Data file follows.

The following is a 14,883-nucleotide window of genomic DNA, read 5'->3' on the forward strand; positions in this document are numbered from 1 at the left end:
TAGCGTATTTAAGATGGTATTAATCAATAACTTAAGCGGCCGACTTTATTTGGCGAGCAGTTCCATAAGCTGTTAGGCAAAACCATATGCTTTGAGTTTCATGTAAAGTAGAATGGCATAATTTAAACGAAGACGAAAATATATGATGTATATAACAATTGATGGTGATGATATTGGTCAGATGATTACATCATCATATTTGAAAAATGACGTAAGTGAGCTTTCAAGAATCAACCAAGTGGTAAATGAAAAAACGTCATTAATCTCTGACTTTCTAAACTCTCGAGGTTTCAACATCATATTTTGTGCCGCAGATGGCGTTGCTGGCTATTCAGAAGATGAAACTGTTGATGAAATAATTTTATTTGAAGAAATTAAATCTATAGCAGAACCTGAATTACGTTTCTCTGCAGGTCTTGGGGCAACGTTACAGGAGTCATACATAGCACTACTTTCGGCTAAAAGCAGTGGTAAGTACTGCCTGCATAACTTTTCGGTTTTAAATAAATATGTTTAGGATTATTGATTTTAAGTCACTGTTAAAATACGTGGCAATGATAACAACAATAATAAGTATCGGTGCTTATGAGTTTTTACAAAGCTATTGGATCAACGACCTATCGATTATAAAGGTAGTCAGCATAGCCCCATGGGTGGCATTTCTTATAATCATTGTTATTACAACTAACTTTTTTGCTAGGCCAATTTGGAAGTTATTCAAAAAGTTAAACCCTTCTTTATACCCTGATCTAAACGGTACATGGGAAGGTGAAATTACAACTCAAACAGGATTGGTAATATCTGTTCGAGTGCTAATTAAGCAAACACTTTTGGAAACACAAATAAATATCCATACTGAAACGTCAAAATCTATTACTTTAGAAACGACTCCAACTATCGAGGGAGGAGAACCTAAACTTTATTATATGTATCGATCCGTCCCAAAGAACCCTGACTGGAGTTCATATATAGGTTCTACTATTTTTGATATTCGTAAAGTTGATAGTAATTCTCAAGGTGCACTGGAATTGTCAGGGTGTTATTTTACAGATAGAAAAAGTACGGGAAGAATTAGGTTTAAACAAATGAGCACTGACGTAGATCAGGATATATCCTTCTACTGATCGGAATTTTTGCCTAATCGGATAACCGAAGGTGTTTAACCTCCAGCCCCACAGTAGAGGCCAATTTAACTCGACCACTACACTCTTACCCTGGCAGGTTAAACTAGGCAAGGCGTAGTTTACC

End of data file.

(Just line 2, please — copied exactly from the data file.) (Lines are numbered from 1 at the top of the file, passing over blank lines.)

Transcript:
TAGCGTATTTAAGATGGTATTAATCAATAACTTAAGCGGCCGACTTTATTTGGCGAGCAGTTCCATAAGCTGTTAGGCAAAACCATATGCTTTGAGTTTCATGTAAAGTAGAATGGCATAATTTAAACGAAGACGAAAATATATGATGTATATAACAATTGATGGTGATGATATTGGTCAGATGATTACATCATCATATTTGAAAAATGACGTAAGTGAGCTTTCAAGAATCAACCAAGTGGTAAATGAAAAAACGTCATTAATCTCTGACTTTCTAAACTCTCGAGGTTTCAACATCATATTTTGTGCCGCAGATGGCGTTGCTGGCTATTCAGAAGATGAAACTGTTGATGAAATAATTTTATTTGAAGAAATTAAATCTATAGCAGAACCTGAATTACGTTTCTCTGCAGGTCTTGGGGCAACGTTACAGGAGTCATACATAGCACTACTTTCGGCTAAAAGCAGTGGTAAGTACTGCCTGCATAACTTTTCGGTTTTAAATAAATATGTTTAGGATTATTGATTTTAAGTCACTGTTAAAATACGTGGCAATGATAACAACAATAATAAGTATCGGTGCTTATGAGTTTTTACAAAGCTATTGGATCAACGACCTATCGATTATAAAGGTAGTCAGCATAGCCCCATGGGTGGCATTTCTTATAATCATTGTTATTACAACTAACTTTTTTGCTAGGCCAATTTGGAAGTTATTCAAAAAGTTAAACCCTTCTTTATACCCTGATCTAAACGGTACATGGGAAGGTGAAATTACAACTCAAACAGGATTGGTAATATCTGTTCGAGTGCTAATTAAGCAAACACTTTTGGAAACACAAATAAATATCCATACTGAAACGTCAAAATCTATTACTTTAGAAACGACTCCAACTATCGAGGGAGGAGAACCTAAACTTTATTATATGTATCGATCCGTCCCAAAGAACCCTGACTGGAGTTCATATATAGGTTCTACTATTTTTGATATTCGTAAAGTTGATAGTAATTCTCAAGGTGCACTGGAATTGTCAGGGTGTTATTTTACAGATAGAAAAAGTACGGGAAGAATTAGGTTTAAACAAATGAGCACTGACGTAGATCAGGATATATCCTTCTACTGATCGGAATTTTTGCCTAATCGGATAACCGAAGGTGTTTAACCTCCAGCCCCACAGTAGAGGCCAATTTAACTCGACCACTACACTCTTACCCTGGCAGGTTAAACTAGGCAAGGCGTAGTTTACC